Skip to main content

PositiveID, Receptors Co-Developing Test for Salmonella

By a GenomeWeb staff reporter

NEW YORK (GenomeWeb News) – PositiveID and its development partner Receptors today said they will be developing a product for the detection of Salmonella.

The product will be based on Receptors' Combinatorial Artificial Receptor Array, or CARA, technology, which PositiveID said could result in a faster, more efficient sample preparation process. The product may also be extended to other food-borne illnesses, such as E. coli, PositiveID said in a statement.

The CARA technology is based on a limited set of small-molecule building blocks, which are combined to created an array of "receptor environments," according to Receptors' website. The building blocks are covalently immobilized to a support surface, which results "in the reproducible display of all region-, stereo-, and spatial relationships possible for each combination of building blocks without the need for discrete synthesis," the firm said.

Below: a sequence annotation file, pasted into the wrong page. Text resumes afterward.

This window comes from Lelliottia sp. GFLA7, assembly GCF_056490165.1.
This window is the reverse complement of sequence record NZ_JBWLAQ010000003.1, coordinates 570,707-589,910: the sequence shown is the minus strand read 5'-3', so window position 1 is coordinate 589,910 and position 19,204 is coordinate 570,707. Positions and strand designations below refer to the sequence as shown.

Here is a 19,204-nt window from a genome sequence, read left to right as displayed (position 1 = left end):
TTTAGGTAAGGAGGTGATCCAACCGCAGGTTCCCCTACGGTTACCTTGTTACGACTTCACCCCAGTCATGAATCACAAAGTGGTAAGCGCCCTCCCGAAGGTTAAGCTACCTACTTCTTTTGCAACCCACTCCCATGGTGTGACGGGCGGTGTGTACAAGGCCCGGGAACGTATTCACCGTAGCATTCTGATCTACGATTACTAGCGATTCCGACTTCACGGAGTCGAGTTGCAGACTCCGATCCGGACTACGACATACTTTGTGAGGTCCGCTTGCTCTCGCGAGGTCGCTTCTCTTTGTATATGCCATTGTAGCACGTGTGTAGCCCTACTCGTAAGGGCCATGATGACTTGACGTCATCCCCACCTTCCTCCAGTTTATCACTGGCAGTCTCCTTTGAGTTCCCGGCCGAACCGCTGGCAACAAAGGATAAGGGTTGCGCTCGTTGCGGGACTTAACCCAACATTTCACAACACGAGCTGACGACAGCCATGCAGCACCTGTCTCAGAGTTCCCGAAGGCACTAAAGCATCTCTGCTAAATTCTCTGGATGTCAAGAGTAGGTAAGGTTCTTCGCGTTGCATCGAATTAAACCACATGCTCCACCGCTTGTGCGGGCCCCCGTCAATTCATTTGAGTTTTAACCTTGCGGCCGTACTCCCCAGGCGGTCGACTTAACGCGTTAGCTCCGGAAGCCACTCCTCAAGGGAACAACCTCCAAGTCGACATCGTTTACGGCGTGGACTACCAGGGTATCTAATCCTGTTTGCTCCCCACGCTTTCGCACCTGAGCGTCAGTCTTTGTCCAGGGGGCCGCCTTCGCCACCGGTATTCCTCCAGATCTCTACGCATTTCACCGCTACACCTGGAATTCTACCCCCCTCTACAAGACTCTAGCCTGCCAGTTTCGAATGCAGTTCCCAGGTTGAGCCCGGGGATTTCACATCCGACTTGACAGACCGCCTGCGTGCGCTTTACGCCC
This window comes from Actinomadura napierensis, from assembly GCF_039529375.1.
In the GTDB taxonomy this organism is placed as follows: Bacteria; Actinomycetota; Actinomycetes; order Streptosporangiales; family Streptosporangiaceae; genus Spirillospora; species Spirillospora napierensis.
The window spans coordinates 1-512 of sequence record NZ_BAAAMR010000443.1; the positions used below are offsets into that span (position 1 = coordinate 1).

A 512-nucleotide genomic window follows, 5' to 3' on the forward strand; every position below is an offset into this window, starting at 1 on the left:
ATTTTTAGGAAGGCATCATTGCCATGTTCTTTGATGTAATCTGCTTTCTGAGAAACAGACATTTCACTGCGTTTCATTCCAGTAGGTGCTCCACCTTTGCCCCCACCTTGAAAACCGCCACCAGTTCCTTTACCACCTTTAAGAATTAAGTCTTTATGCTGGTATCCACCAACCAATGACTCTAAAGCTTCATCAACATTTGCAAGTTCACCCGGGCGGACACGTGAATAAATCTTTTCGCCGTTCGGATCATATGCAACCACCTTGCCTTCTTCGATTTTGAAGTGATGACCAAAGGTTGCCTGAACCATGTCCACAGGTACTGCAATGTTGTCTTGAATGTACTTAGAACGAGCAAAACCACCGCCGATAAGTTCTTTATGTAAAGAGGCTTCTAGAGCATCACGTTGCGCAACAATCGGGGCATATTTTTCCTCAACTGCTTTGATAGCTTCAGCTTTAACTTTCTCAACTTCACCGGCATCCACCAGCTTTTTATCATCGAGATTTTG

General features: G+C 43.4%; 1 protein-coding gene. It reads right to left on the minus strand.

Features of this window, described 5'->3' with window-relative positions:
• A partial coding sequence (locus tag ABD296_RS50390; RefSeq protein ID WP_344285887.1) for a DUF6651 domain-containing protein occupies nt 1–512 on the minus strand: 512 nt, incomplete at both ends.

The announcement comes as an Iowa company last week issued a recall of about 380 million eggs due to possible Salmonella contamination.

PositiveID, based in Delray Beach, Fla., and Receptors, headquartered in Chaska, Minn., are currently co-developing an in vivo glucose-sensing microchip for diabetes and a point-of-care device for the rapid detection of influenza and other pandemic viruses.

The Scan

US Supports Patent Waivers

NPR reports that the Biden Administration has announced its support for waiving intellectual property protections for SARS-CoV-2 vaccines.

Vaccines Versus Variants

Two studies find the Pfizer-BioNTech SARS-CoV-2 vaccine to be effective against viral variants, and Moderna reports on booster shots to combat variants.

CRISPR for What Ails You

The Wall Street Journal writes that CRISPR-based therapies could someday be used to treat common conditions like heart attacks.

Nature Papers Review Integration of Single-Cell Assay Data, Present Approach to Detect Rare Variants

In Nature this week: review of ways to integrate data from single-cell assays, and more.